Opening Night verdict ⭐️⭐️⭐️⭐️
English Touring Theatre and Mercury Theatre Colchester’s revival of Conor McPherson’s Olivier award-winning play The Weir arrives at the Lowry’s Quays theatre this week, proving it is as fresh and as engaging as it was when it took the west-end by storm back in 1997.
Set in a rural in a rural Irish pub, vastly unvisited out of tourist season apart from by its entirely male regulars, conversations are familiar amongst Brendan (Sam O’Mahony) the happy-go-lucky landlord and middle aged locals cantankerous Jack (Sean Murray) and mild mannered Jim (John O’Dowd), both bachelors with their own crosses to bear. Tonight however something is different, Finbar (Louis Dempsey) the local fella turned successful businessman has been seen with a woman, not only has he been seen with a woman but he has been bold enough to bring her to the pub, and him a married man and all, changing the landscape of the status quo from the minute she arrives.
The Weir is a play based entirely round the art of storytelling in which writer Conor McPherson delivers the loneliness of small-town life in Ireland for his isolated characters with humanity and heart. Past and present intertwine as stories are shared and the ghosts of times gone by are reimagined and redelivered. Links to folklore litter the narratives as incidents and goings on become more peculiar and harder to explain, lives woven together by circumstance bonded over many years through the sharing of tales and the comfort of company now have a new source of narrative in the intriguing and attractive out of towner, Valerie (Natalie Radmall-Quirke).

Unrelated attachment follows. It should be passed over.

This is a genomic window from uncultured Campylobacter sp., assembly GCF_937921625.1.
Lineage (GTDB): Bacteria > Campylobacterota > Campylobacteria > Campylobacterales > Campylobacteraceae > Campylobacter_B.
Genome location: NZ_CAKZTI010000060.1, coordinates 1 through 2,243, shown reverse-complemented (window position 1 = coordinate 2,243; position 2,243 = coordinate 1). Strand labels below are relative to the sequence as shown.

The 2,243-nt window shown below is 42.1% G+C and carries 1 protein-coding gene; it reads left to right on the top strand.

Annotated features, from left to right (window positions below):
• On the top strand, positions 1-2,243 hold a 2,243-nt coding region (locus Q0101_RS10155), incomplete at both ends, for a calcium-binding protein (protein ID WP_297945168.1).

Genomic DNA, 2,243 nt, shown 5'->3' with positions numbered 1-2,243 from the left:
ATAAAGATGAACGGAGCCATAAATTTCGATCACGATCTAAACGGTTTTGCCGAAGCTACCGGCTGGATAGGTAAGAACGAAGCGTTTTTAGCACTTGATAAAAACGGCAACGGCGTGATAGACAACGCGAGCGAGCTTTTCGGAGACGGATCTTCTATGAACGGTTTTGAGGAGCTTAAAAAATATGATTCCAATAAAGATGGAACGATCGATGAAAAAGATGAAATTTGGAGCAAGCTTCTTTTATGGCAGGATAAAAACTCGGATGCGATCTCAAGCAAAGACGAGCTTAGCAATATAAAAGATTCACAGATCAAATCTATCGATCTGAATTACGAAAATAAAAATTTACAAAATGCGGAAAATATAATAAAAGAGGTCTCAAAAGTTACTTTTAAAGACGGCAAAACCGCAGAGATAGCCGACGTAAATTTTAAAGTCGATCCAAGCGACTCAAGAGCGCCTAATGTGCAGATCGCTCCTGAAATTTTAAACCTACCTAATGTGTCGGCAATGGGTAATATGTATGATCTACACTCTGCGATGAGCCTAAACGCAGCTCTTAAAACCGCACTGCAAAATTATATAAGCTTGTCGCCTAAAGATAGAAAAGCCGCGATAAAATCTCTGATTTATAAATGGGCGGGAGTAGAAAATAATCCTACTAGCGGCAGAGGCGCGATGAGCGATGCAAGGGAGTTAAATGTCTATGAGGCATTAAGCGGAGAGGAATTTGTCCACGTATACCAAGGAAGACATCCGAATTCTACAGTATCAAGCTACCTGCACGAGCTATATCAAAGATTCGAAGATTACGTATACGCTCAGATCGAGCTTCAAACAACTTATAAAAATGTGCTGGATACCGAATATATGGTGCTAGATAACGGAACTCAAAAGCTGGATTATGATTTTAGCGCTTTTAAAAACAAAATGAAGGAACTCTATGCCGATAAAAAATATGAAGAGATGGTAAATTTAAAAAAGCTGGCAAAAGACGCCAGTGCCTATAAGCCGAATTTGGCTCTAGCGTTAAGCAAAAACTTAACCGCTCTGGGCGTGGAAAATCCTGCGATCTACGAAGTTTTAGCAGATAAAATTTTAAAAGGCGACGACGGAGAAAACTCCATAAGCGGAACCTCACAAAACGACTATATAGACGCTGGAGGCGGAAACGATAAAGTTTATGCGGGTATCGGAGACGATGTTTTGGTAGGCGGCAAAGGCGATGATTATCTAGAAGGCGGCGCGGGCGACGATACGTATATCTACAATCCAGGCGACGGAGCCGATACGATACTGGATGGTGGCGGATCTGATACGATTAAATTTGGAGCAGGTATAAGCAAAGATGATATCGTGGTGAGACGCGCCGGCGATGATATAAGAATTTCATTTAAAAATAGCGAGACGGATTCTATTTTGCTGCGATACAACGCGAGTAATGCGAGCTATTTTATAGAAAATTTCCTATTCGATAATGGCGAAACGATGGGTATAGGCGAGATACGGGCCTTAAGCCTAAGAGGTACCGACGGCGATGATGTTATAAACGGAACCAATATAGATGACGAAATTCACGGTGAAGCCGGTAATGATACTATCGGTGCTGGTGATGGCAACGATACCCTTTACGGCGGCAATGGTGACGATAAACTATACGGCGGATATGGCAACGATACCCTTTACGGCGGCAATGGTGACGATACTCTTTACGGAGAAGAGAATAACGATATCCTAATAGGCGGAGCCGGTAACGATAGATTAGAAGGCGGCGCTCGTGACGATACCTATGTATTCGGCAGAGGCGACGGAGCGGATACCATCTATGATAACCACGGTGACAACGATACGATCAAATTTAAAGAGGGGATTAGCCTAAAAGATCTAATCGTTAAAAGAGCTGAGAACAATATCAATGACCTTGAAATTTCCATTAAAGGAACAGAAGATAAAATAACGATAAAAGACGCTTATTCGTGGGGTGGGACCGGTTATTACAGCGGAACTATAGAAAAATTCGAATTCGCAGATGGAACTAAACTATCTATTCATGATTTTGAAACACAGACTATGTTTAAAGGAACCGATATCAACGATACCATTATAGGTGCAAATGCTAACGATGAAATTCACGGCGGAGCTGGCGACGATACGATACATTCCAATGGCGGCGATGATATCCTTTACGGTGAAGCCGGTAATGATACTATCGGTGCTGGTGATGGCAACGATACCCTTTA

The regaling of stories to entertain their visitor ultimately exposes their anxieties and loneliness, when finally it’s Valerie’s turn to share her chilling tale, unexpected and deeply powerful, the truth she calmly reveals bonds her to the group, comrades now in their complexities.
At approximately 90 minutes straight through The Weir captivates entirely, each actor on stage delivering a compelling and gripping performance, from the deadpan put downs to the infectious Irish charm. Director Adele Thomas is happily includes awkward silences, a taste of the daily norm in The Weir. While there is great poignancy there is also great wit in McPherson’s script, presented with impressive skill by this incredibly strong cast.
Just as important as the storytelling is the listening, director Adele Thomas ensures that each storyteller is the focus of their moment with fellow cast members their audience, perfectly placed around Madeline Girling’s set, while Lee Curran’s lighting design further adds depth, atmosphere and weight to each tale.
The Weir is a cleverly constructed and entirely compelling piece of theatre, goosebump chilling in parts with laugh out loud moments of deliciously sharp humour. Perfectly paced with an excellent cast and exceptional writing which will leave you longing to pull up a chair, grab a Guinness and revel in the delights of the storytellers.
On at The Lowry until Saturday 27th January tickets available here.